Open City: Blogging Urban Change
Brief note on the politics of typology, mapping, demographics
By Cristiana Baik

 

As of late, I’ve been doing a somewhat long-termish study on demographic mapping, changes, patterns in Sunset Park (and NYC, in general). A few posts to come up with some of my findings, but in the mean time, I thought I would throw out some accessible online sources:

An urban planner I spoke to suggested that I take a look at an interactive demographics map put out by the NY Times this past January, 2011.

So, I took a look. The map, in fact, is fancy and polished, with some interesting language to describe the growth of ethnic enclaves: “Traditional ethnic enclaves sprawled amoeba-like into adjacent communities. Once monolithic tracts of white and black and native-born residents have become bespeckled with newcomers.” Hmmm. Hmmmmmm. . .welcome all “bespecklers” (other note-worthy descriptions, categories: the Latino/Latina population is divided between “Latin America” and “Carribean.” Also all white people are defined as “non-Hispanic”).

The data used to create this demographics team came from the American Community Survey’s decenniel survey, which takes multi-year averages as opposed to annual averages. The Census Bureau, then, has discouraged using ACS’s decenniel census map to gauge annual changes, as “the ACS does not provide official counts of the population in between censuses.”

Another curious note. NYC’s sizable Puerto Rican population (nearly 8 percent of the population in Sunset Park) has mysteriously been left out of ACS’s survey and the Times’ demographics map. Of this, Ed Morales wrote: “Puerto Ricans go completely unmentioned in this entire analysis! Why bother? There are only 780,000 of us left! One place where Puerto Ricans have ‘sprawled, amoeba-like,’ out of is Williamsburg. . .”

Oh, NY Times objectivity.

One neat Brooklyn-specific demographic online project I did find was Brooklyn Typology. From this website, I found a sleuth of data on Sunset Park to parce out:

~ Sunset Park’s census tract 100=10th highest density area in Brooklyn, with 160.57 persons/acre, compared to Brooklyn’s overall average of 20.6 people/acre.

~The highest density area in this survey is Flatbush’s census tract 508, with a (whopping) 341.8 persons/acre.

~The lowest density residential area is Cypress Hill’s census tract 1142.01, with 15.87 persons/acre.

~ In Sunset Park’s census tract 100, about 160 people live in 47 units, which amounts to about 3.41 persons/unit. That’s the sixth highest people/unit density in Brooklyn.

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About Open City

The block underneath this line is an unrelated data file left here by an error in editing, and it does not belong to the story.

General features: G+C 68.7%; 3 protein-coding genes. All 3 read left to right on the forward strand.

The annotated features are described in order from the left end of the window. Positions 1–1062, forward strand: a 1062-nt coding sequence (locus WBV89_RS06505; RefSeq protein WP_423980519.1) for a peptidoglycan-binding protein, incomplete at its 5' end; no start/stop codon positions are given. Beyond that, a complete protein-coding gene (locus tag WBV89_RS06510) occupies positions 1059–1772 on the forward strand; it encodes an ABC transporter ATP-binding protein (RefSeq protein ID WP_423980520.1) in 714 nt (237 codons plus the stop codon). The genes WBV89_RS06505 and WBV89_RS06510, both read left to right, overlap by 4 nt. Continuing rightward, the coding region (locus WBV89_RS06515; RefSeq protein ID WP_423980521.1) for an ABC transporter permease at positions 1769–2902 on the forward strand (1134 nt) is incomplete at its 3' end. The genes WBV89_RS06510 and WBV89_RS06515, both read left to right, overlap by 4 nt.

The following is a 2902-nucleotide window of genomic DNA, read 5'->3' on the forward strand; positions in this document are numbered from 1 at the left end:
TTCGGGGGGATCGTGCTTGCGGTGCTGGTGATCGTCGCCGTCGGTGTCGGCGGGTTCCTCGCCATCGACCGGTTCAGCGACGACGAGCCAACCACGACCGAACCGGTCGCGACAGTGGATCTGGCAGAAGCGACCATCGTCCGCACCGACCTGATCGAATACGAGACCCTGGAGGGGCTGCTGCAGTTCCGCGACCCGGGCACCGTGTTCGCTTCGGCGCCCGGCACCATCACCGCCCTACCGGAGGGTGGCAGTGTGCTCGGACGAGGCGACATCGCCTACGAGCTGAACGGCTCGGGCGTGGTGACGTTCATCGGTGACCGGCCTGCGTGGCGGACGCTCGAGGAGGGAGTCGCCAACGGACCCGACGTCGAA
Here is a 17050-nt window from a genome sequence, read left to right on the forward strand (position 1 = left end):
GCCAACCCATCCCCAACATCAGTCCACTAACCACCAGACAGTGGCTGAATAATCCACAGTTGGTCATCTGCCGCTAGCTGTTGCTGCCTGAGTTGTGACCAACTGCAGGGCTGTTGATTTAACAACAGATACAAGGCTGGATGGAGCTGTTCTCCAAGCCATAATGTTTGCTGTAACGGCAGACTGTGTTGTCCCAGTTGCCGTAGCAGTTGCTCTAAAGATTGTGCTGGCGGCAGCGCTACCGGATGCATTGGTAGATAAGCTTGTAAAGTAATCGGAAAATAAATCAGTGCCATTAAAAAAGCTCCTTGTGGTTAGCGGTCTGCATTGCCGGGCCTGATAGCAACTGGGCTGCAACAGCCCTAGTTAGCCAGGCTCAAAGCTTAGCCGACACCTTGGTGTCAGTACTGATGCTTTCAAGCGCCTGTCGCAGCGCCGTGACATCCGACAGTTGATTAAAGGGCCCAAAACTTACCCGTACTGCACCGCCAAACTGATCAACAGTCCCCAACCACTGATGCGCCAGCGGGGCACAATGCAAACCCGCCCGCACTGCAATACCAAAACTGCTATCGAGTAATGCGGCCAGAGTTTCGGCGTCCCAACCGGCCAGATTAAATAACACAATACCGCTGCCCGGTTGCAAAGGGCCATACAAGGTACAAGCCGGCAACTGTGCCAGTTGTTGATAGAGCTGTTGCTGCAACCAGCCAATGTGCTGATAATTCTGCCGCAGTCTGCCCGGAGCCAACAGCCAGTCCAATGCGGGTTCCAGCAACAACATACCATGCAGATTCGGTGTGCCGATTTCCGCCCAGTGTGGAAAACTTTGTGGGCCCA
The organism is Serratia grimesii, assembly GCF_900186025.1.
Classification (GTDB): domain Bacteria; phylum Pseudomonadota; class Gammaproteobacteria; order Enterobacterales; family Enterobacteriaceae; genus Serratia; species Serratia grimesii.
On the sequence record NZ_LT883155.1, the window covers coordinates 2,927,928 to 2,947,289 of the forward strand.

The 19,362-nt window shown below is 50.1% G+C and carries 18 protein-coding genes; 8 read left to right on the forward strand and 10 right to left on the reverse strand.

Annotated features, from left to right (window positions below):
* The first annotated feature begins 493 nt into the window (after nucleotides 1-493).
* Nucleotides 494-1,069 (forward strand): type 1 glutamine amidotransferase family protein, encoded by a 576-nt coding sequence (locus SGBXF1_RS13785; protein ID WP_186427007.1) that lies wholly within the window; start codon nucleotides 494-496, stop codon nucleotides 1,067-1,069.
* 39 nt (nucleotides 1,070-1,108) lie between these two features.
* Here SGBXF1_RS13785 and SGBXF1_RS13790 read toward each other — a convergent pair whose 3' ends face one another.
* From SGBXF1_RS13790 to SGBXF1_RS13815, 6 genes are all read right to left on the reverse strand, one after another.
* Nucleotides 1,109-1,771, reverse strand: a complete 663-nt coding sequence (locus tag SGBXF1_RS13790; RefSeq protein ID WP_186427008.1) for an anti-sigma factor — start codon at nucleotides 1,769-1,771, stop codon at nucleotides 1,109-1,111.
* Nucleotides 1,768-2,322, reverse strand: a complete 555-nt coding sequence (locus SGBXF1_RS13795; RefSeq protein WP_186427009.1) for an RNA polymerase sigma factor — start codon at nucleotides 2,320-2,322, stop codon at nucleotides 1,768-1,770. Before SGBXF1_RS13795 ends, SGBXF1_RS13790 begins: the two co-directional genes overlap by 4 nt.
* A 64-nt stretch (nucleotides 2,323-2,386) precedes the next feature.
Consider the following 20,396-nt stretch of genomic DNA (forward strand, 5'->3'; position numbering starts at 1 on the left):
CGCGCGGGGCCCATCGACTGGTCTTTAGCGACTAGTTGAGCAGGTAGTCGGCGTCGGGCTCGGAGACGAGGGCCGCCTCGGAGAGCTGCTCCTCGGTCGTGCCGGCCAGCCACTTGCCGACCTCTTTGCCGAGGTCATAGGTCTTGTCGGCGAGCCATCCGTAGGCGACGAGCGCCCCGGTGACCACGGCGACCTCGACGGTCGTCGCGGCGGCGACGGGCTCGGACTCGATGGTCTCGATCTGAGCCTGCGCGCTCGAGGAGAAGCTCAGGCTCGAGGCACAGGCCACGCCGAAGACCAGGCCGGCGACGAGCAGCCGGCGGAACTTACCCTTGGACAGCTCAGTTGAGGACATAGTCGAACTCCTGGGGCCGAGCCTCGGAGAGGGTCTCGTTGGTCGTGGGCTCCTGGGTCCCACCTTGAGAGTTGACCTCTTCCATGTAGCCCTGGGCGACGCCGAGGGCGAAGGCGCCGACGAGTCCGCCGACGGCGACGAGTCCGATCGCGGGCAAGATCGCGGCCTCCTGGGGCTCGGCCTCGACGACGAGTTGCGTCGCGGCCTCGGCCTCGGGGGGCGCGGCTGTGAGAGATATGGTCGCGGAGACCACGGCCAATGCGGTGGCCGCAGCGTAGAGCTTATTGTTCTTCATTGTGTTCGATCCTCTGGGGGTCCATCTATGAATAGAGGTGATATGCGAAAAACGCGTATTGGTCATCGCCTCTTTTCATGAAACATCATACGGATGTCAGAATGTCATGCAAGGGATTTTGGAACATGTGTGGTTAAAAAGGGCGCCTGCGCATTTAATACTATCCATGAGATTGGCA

Open City: Blogging Urban Change is an interdisciplinary neighborhood blog and community project coordinated by the Asian American Writers’ Workshop. Five commissioned writers, called Organizing Fellows, are working with community organizations and neighborhood folks in Manhattan’s Chinatown/Lower East Side (LES), Flushing, Queens, and Sunset Park, Brooklyn to collect oral histories and interviews, offer commentary about gentrification, neighborhood change, and produce new creative work around these themes. Read more.
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CAAAV Organizing Asian Communities was formed in 1986 (formerly known as the Committee Against Anti-Asian Violence) as a response to an increase in anti-Asian hate crimes both in New York City and around the country (which included violence by police officers against Asians).
They have two offices – one in Manhattan’s Chinatown (which houses the Chinatown Tenants Union, and the new Asian Youth in Action organizing project) and the Youth Leadership Project office in the Bronx – and have members from all over the city. Over the years, CAAAV’s main campaigns have focused on community-based organizing work rooted in Asian immigrant and refugee communities. Although their advocacy and organizing work is focused mainly in Manhattan’s Chinatown and the northwest Bronx, CAAAV’s work also touches upon larger issues (such as affordable housing, war, and immigration) shaping communities all over the world: “Our work is primarily centered around issues facing New Yorkers, but always with a global analysis.”
CAAAV’s mission is to organize and build the power of working-class Asian immigrants, refugees, and youth to change concrete conditions and participate in a broader social justice movement. In the past, CAAAV’s work included organizing South Asian taxi drivers, Korean women workers, and Filipina domestic workers. Several of these organizing projects have gone on to become their own organizations, such as the New York Taxi Workers Alliance and Domestic Workers United. CAAAV’s current work focus on three different program areas: Read more.

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Manhattan CB3 Land Use, Zoning, Public & Private Housing Committee
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